“That’s the key difference between our modeling approach versus the modeling approach of other softwares,” said Sinha. “With automotive batteries, in cold temperatures my battery doesn’t give me enough energy, and in a hot environment like Arizona, my battery is dying too fast. With those two big challenges, the strong coupling between temperature and reaction is very important. Depending on how you operate the battery, you can get a substantially different amount of energy.”
Software as a team player
AutoLion hit the market as a commercialized product in 2012, and EC Power has received several grants and awards from the DOE and the Pennsylvania Department of Environmental Protection to further develop the software’s capabilities. Yet even now, Sinha said that most other commercialized battery models are what he calls “isothermal,” meaning they don’t take temperature into account.
“There are some others that have temperature treatment, but it is not coupled – it is more of the after-the-fact temperature treatment,” he said. “So especially where the coupling between temperature and reaction is very strong, they don’t capture the cell behavior very well. They take temperature into account, but don’t take care of this feedback loop between temperature and reaction. Between 20° and 35° C, it won’t matter much. But at 0° C or lower or at 40° C and above performance is a very strong function of temperature.”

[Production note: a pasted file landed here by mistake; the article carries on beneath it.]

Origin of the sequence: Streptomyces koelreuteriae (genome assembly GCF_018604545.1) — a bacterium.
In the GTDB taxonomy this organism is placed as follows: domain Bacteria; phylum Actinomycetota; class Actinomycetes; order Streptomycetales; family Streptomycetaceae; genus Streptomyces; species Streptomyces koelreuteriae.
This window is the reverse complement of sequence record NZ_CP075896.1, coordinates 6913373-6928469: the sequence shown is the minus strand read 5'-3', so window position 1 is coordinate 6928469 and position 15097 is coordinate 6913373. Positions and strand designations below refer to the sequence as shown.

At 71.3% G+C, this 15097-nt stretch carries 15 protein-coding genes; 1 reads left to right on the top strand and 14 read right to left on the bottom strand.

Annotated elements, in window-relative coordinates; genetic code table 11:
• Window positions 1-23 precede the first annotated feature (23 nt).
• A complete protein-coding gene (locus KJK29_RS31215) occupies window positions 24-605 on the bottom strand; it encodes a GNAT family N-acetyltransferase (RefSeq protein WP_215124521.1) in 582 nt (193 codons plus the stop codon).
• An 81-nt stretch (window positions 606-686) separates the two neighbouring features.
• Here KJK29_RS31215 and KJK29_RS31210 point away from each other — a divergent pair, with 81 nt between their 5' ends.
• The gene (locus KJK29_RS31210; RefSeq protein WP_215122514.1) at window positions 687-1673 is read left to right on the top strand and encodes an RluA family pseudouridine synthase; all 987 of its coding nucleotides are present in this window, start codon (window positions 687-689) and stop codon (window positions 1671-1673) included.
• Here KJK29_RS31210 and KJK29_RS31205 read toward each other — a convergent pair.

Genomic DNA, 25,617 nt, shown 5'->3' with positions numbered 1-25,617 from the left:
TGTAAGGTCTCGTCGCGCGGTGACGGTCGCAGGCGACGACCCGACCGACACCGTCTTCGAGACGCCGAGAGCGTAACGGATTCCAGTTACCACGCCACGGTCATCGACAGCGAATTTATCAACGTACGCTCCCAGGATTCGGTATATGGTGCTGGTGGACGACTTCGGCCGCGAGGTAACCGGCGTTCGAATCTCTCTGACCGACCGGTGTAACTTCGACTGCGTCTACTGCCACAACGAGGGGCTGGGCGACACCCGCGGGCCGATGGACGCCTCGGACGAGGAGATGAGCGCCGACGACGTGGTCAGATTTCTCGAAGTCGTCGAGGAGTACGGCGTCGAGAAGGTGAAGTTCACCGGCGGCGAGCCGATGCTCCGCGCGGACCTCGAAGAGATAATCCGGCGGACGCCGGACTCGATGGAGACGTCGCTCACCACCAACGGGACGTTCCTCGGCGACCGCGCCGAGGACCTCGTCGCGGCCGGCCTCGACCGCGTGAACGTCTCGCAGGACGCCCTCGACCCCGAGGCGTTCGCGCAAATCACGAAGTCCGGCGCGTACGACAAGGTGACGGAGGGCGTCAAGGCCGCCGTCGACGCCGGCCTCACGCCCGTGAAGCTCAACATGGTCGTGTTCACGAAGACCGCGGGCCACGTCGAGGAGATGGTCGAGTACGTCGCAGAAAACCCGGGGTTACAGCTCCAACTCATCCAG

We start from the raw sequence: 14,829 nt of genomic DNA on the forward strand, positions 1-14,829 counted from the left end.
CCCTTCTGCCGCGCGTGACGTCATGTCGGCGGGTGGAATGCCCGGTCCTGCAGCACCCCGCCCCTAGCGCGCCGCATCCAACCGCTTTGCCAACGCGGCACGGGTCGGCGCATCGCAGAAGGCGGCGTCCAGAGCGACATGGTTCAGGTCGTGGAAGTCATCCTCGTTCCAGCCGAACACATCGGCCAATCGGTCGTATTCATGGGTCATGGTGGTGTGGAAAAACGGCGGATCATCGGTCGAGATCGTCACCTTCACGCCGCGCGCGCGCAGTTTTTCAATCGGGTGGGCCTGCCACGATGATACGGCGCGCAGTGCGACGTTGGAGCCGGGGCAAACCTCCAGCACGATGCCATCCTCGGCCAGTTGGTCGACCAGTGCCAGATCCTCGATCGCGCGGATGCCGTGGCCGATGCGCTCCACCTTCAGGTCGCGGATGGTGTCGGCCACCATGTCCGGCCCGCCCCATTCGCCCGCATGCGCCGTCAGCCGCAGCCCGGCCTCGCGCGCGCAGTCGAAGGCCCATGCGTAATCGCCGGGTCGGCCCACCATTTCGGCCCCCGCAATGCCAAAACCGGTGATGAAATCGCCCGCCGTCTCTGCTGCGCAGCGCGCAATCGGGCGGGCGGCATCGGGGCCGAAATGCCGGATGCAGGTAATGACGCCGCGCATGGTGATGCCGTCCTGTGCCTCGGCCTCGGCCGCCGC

During his time on R&D teams at General Motors, Sinha was focused on materials and chemistries at the cell-design level, whereas other teams worried only about the system pack-level requirements. Considering that outside suppliers and customers sometimes used different modeling technologies that didn’t work together, it became a very disjointed process.
“You might have five different people doing five different things,” Sinha said. “So the models were not doing what they were supposed to do, and everybody at GM was feeling that.”
Sinha knew the founder of EC Power, and when he saw that its approach was to take into account all aspects of Li-ion batteries in one holistic model, he wanted in on the team. “It captures all the aspects of batteries,” he said. “It’s not only for performance, but also for life, safety and system integration. Anybody in the whole supply chain, whether the material guys, cell guys or system guys, they can use our software to help their respective challenges – all on the same platform. I don’t think any other company offers this level of solution for the whole supply chain. There are software products focused on system engineering, but they do not communicate with the software for cell-level or material-level challenges.”
Sinha added that the whole point of AutoLion is to give its users the confidence to make actual product decisions based on modeling results, so they can streamline their work. That’s exactly what various teams working at GM could not do effectively.
“They were using two different softwares that require different types of inputs and relied on different modeling approaches,” Sinha said. “The two teams were not very strongly collaborative. AutoLion is a software suite with different programs targeted at different applications. You get all the software based on the same foundation, requiring the same input and behaving in the same manner. If I am a system guy and you are a material guy, we can take our simulation exercises and make a collaborative decision about what material to use or what kind of system to develop.”